Call 988: Suicide and Crisis Lifeline

Several nonprofits in the St. Louis region and other organizations across the country have recently adopted the new 988 national three-digit phone number for suicide, substance use, and other mental health crises.

The service is available 24/7 and is free and confidential. 988 replaces 1-800-273-8255, though the 8255 number will continue to function indefinitely.

Substance Abuse and Mental Health Services Administration describes the primary goal of the lifeline as: “to provide support for people in suicidal crisis or mental health-related distress in the moments they most need it and in a matter which is person-centered. Currently, fewer than 2% of Lifeline calls require connection to emergency services like 911.”

Calls or texts to 988 will be rerouted to Suicide & Crisis Lifeline centers in each state, where specialists will offer rapid access to behavioral health support through trained specialists.

The specialist will engage with the caller to understand their situation and needs, with intervention to follow. Intervention may include assessment, stabilization, referral, and follow-up for individuals at high risk for suicide and/or poor mental health outcomes. A mobile crisis response team may also be called upon to respond to the person in the community.

The expensive network of over 200 local and state funded crisis centers are accredited, provide training for counselors, and disseminate best practices. Crisis centers can also act as a resource for mental health professionals.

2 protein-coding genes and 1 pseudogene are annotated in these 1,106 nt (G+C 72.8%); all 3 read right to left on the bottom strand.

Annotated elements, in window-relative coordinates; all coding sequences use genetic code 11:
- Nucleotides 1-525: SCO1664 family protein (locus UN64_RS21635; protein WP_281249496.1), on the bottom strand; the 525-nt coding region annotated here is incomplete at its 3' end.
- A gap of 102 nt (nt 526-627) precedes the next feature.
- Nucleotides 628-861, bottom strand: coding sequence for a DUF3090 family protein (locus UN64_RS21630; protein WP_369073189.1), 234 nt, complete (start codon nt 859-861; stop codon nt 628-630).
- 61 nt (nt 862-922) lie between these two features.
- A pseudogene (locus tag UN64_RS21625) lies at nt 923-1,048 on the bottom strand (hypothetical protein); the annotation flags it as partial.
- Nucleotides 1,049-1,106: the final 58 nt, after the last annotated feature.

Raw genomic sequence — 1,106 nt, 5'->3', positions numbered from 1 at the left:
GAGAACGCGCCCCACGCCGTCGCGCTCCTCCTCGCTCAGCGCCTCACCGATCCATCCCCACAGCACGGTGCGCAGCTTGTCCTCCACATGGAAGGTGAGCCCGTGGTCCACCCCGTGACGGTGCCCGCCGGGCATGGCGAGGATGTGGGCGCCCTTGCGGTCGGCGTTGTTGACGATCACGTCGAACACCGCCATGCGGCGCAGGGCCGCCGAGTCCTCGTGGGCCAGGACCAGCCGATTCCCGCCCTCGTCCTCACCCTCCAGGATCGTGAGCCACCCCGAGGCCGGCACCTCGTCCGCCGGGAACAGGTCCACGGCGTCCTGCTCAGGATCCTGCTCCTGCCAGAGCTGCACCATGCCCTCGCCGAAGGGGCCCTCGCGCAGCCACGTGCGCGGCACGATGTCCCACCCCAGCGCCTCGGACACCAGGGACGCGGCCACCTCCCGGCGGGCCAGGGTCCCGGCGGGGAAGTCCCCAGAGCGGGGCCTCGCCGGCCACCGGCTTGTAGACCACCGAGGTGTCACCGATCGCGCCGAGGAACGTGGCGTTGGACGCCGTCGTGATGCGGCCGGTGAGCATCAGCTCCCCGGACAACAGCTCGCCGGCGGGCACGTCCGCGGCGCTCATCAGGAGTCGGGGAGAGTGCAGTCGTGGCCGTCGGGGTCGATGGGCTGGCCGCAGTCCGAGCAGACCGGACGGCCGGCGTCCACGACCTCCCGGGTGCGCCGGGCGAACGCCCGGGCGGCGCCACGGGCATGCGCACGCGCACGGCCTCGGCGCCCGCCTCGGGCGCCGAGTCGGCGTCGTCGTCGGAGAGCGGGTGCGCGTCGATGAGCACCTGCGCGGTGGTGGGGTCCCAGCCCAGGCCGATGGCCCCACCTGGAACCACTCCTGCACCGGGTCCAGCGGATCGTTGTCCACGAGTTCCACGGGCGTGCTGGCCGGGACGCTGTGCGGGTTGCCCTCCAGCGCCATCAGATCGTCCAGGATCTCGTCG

Crisis centers in and around St. Louis are:

The Suicide and Crisis Lifeline is a national network, but the funds that sustain the network’s crisis centers come from state and local contributors. It us up to each state to ensure crisis services are adequately funded and available to those in need. Missouri’s 988 Task Force is developing a 988 plan and exploring long-term funding options. Click here to read more frequently asked questions about 988, including questions about federal/state roles and funding.

Crisis centers need your support. Find the center nearest to you and consider volunteering, making a donation, or organizing a fundraiser. Consider advocating on social media for yourself or someone you know who has been helped by a crisis center.

“Over the past decade; there’s been increased willingness to recognize mental health as an essential part of one’s well-being,” said Andrea Jackson-Jennings, Managing Director, Regional Response Team. “I’m thrilled those resources are available to address one’s well-being.” The Regional Response Team recently held a mental health awareness training course in partnership with Behavioral Health Network.

If you or someone you know is experiencing a mental health crisis, know you are not alone. Call 988 now to speak to a caring, non-judgemental mental health expert.


Click here to view a full map of crisis centers.